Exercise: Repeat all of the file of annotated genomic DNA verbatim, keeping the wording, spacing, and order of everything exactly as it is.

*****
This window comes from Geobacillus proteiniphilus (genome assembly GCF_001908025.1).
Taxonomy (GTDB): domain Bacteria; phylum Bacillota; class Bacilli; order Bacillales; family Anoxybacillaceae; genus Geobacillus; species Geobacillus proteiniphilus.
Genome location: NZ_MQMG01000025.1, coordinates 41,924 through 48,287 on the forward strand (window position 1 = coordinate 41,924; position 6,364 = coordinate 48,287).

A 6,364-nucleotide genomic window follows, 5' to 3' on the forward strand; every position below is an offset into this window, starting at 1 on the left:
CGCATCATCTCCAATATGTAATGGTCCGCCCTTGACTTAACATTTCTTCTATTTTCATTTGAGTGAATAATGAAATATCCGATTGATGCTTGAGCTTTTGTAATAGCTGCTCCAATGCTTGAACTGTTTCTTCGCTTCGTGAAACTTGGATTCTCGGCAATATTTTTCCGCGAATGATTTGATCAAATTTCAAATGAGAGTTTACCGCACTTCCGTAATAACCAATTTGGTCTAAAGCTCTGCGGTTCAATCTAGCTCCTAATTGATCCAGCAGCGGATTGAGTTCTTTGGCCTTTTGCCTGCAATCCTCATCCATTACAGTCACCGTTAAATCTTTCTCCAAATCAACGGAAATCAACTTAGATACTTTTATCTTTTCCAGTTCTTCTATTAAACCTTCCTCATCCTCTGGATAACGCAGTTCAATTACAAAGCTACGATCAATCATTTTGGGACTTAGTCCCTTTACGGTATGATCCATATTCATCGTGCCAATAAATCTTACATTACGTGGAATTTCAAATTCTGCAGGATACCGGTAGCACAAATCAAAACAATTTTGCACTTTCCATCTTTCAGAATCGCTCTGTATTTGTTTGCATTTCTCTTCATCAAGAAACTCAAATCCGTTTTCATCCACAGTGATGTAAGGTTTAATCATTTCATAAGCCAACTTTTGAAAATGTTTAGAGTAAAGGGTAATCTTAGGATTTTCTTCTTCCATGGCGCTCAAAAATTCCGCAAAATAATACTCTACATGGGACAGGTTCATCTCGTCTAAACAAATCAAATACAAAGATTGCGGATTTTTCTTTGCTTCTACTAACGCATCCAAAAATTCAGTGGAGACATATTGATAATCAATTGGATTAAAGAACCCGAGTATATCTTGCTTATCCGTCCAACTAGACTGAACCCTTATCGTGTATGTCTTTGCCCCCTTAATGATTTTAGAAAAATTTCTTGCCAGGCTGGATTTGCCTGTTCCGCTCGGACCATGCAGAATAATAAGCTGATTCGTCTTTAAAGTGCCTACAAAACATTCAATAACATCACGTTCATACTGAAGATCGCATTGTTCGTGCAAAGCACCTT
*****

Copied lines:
This window comes from Geobacillus proteiniphilus (genome assembly GCF_001908025.1).
Taxonomy (GTDB): domain Bacteria; phylum Bacillota; class Bacilli; order Bacillales; family Anoxybacillaceae; genus Geobacillus; species Geobacillus proteiniphilus.
Genome location: NZ_MQMG01000025.1, coordinates 41,924 through 48,287 on the forward strand (window position 1 = coordinate 41,924; position 6,364 = coordinate 48,287).

A 6,364-nucleotide genomic window follows, 5' to 3' on the forward strand; every position below is an offset into this window, starting at 1 on the left:
CGCATCATCTCCAATATGTAATGGTCCGCCCTTGACTTAACATTTCTTCTATTTTCATTTGAGTGAATAATGAAATATCCGATTGATGCTTGAGCTTTTGTAATAGCTGCTCCAATGCTTGAACTGTTTCTTCGCTTCGTGAAACTTGGATTCTCGGCAATATTTTTCCGCGAATGATTTGATCAAATTTCAAATGAGAGTTTACCGCACTTCCGTAATAACCAATTTGGTCTAAAGCTCTGCGGTTCAATCTAGCTCCTAATTGATCCAGCAGCGGATTGAGTTCTTTGGCCTTTTGCCTGCAATCCTCATCCATTACAGTCACCGTTAAATCTTTCTCCAAATCAACGGAAATCAACTTAGATACTTTTATCTTTTCCAGTTCTTCTATTAAACCTTCCTCATCCTCTGGATAACGCAGTTCAATTACAAAGCTACGATCAATCATTTTGGGACTTAGTCCCTTTACGGTATGATCCATATTCATCGTGCCAATAAATCTTACATTACGTGGAATTTCAAATTCTGCAGGATACCGGTAGCACAAATCAAAACAATTTTGCACTTTCCATCTTTCAGAATCGCTCTGTATTTGTTTGCATTTCTCTTCATCAAGAAACTCAAATCCGTTTTCATCCACAGTGATGTAAGGTTTAATCATTTCATAAGCCAACTTTTGAAAATGTTTAGAGTAAAGGGTAATCTTAGGATTTTCTTCTTCCATGGCGCTCAAAAATTCCGCAAAATAATACTCTACATGGGACAGGTTCATCTCGTCTAAACAAATCAAATACAAAGATTGCGGATTTTTCTTTGCTTCTACTAACGCATCCAAAAATTCAGTGGAGACATATTGATAATCAATTGGATTAAAGAACCCGAGTATATCTTGCTTATCCGTCCAACTAGACTGAACCCTTATCGTGTATGTCTTTGCCCCCTTAATGATTTTAGAAAAATTTCTTGCCAGGCTGGATTTGCCTGTTCCGCTCGGACCATGCAGAATAATAAGCTGATTCGTCTTTAAAGTGCCTACAAAACATTCAATAACATCACGTTCATACTGAAGATCGCATTGTTCGTGCAAAGCACCTT